When social distancing and shelter-in-place first began about two weeks ago, I thought that over time, younger children might get used to it, falling into a new rhythm and enjoying time at home. The longer this goes on, however, the more pressure builds as to why we cannot resume our normal routines the way we do, say, after a one week spring break or a long weekend.
Children's developing brains are resilient and adaptable, but children are processing more than usual right now:
- new routines
- parental stress
- limited or lack of social play with others
- lack of diversity of experiences
- increased screen time
- preoccupied adults who can't leave work at the office anymore
- disrupted attachments to relatives, teachers, friends, babysitters
Here's a way to facilitate children's processing of all of these novel experiences:
Let them play.
And here is one way to promote a kind of play that invites the processing of cognitive material that is floating around the subconscious, unassigned to any prior experiences to allow the child to make sense of it.
What I'd like you to do is gather as many of the small toy figurines like animals, people, houses, etc., that you can. Even if they don't match. Even if they are different sizes or weights or if they belong to different sets. You can reassemble sets later. This is important enough to break up your sets of toys for a few days.
Then, I want you to get a large platform with raised borders - a baking tray, a serving tray, a bin, an extra wide shoe box, a plastic under-the-bed storage bin.
Now I want you to fill it with anything that will help the figurines stand up in place - sand is preferred...otherwise, soil, flour*, rice*, beans*, cornstarch*, gravel, clean rabbit litter or child-safe kitty liter (like the recycled newspaper kind).
*I know food is more scarce than usual right now, and I'd like to encourage you that if you have industrial sized bags of flour, rice, etc, that you offer some to others to make sure everyone has access to these supplies before using them for play.
It's time to set up your sand tray station. Line up all of the figurines, in no particular order, on a nearby shelf or table, where the child has visual access to all of the figures. Fill the bin with the sand tray medium, and set it nearby. Now, invite the child over and see what happens.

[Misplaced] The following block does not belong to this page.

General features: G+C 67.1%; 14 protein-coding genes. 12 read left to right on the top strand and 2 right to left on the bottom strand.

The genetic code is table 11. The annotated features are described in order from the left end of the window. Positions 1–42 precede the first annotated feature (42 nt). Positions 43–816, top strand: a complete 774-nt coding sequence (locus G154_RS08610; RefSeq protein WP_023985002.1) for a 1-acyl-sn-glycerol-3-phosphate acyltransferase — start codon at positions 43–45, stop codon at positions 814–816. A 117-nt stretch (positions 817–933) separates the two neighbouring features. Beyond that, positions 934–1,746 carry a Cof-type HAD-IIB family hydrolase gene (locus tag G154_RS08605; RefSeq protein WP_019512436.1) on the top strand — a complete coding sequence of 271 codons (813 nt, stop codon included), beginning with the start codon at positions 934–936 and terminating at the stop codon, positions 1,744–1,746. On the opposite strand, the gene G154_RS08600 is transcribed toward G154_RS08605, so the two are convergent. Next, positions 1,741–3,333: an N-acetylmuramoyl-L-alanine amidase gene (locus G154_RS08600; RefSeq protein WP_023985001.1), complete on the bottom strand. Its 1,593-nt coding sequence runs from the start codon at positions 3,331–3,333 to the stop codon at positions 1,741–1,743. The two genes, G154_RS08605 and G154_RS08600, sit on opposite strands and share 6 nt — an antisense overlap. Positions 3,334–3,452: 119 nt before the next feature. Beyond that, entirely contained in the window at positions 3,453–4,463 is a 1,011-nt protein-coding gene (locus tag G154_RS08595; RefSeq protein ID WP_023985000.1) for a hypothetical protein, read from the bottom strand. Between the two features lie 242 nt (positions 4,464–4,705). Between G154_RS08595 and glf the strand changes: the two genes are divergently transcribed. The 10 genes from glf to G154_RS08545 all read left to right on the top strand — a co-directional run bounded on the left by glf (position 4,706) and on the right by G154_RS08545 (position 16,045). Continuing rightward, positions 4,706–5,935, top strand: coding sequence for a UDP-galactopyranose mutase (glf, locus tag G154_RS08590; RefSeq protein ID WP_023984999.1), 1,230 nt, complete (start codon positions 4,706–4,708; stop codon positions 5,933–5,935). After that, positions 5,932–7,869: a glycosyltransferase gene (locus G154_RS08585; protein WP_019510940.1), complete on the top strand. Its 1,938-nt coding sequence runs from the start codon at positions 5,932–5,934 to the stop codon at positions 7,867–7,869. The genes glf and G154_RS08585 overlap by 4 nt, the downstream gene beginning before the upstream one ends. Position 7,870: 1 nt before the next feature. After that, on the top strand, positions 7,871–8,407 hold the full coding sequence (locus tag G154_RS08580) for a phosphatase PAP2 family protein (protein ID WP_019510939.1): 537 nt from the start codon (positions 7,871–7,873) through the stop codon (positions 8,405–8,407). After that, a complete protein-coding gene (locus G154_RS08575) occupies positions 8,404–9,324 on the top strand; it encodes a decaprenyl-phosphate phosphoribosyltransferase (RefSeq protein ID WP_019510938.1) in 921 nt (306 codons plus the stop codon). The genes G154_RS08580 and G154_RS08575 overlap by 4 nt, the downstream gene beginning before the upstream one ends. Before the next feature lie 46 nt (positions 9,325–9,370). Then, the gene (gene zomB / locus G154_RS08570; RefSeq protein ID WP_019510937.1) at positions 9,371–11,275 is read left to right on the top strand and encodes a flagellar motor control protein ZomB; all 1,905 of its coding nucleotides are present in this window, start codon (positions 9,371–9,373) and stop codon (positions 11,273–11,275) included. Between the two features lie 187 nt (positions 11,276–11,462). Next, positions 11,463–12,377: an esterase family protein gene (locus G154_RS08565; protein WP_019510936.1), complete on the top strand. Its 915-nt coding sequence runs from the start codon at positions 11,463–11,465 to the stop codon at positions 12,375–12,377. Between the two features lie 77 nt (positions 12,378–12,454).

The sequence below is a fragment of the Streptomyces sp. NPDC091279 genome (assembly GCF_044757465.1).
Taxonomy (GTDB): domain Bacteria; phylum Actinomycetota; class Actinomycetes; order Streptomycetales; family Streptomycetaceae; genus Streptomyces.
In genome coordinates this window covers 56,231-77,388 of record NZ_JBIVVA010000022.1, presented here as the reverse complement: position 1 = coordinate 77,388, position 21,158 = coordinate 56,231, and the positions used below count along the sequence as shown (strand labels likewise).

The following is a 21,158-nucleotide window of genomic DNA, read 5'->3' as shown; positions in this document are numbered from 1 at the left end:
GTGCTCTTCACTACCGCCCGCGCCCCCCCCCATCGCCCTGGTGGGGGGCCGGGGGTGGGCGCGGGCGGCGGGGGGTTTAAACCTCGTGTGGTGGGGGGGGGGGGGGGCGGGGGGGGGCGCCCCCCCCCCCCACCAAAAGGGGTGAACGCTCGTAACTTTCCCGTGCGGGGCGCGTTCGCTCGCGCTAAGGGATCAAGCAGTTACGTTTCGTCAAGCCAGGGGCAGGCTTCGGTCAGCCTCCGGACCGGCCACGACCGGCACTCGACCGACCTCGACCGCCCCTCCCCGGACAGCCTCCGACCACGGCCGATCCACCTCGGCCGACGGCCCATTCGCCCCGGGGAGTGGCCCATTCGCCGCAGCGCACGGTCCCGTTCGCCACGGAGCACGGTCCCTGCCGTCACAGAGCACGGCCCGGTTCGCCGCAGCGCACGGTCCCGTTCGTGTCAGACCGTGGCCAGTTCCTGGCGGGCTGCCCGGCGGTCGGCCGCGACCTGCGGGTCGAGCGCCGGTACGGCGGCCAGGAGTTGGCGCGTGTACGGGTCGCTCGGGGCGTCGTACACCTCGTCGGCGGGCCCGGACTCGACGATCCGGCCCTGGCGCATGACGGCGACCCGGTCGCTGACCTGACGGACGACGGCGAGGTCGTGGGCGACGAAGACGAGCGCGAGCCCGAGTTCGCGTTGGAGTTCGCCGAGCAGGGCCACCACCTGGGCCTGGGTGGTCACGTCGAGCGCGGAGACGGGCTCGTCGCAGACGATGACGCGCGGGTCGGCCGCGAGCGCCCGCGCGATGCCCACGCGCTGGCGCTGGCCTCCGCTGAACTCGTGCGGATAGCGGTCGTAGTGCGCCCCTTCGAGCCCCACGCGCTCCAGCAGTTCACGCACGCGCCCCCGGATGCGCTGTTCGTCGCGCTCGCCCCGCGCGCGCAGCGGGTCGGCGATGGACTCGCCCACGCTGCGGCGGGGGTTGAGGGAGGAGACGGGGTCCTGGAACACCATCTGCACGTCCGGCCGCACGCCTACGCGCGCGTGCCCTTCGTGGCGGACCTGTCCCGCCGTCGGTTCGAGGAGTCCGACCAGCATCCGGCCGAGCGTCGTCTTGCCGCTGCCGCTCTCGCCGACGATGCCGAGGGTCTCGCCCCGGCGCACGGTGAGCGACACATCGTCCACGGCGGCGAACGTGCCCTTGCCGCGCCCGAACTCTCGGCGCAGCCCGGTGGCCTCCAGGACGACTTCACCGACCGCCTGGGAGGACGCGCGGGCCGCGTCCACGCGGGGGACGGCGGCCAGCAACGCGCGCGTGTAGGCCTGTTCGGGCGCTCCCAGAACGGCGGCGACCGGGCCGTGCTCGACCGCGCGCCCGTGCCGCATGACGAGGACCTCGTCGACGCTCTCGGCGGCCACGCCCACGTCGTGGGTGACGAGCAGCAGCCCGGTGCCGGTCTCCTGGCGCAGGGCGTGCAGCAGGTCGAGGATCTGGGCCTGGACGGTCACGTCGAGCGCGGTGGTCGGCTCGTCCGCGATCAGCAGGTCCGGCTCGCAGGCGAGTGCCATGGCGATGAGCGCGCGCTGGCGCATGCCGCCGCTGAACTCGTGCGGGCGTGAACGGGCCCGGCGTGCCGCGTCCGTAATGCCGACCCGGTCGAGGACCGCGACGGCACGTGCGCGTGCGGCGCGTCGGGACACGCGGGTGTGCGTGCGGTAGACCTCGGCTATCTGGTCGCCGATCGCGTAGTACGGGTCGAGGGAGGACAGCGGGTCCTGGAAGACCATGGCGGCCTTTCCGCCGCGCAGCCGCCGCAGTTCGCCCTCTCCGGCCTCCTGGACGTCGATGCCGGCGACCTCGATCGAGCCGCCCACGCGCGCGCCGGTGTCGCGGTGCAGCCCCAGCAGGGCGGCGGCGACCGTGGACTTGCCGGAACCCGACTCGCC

Children will work out their inner problems, confusions, curiosities, dilemmas, incongruencies, and areas of cognitive dissonance in their open-ended play. By gently guiding - very gently - them, you can help them stay focused so they don't run off and do something else when the harder themes emerge. Usually they will stay there and work it out, or repeat a theme as they slowly process it externally. Since most of you reading this are parents and not trained sand tray therapists, you don't need to worry about analyzing (for instance, in the picture below there are many borders, groups not facing each other, animals surround the person in the turquoise chair, all just waiting to be psychoanalyzed). You don't have to do the analyzing, you just create a warm, inviting, "there is no right way to do this" emotional environment for the child.
You might not see themes emerge at first. But if you are able to allow the child to play in a self-directed way, themes will emerge. You may notice that they gravitate toward certain figures, or repeat the same phrases on behalf of a character in the tray. You also must resist their requests for you to play with them - try your best to keep your hands out of the tray. Say and do the bare minimum, and ask open-ended questions only when it feels significant to explore what is in the child's mind. If the play is violent, let it be violent. Witness and track this over time. As children work out their inner dilemmas through play, you may see themes become less frequent, or you may see correlations with their behavior throughout the day.
Remember, you don't have to have a 100% complete set of things, and not all things have to be actual things? You can add stuff from the recycle bin, like little bottle caps, or cut out corners of cardboard (make great fences!), etc. These are some great references to get you started:
Stephanie Antoni, ECE Teacher and Parenting Coach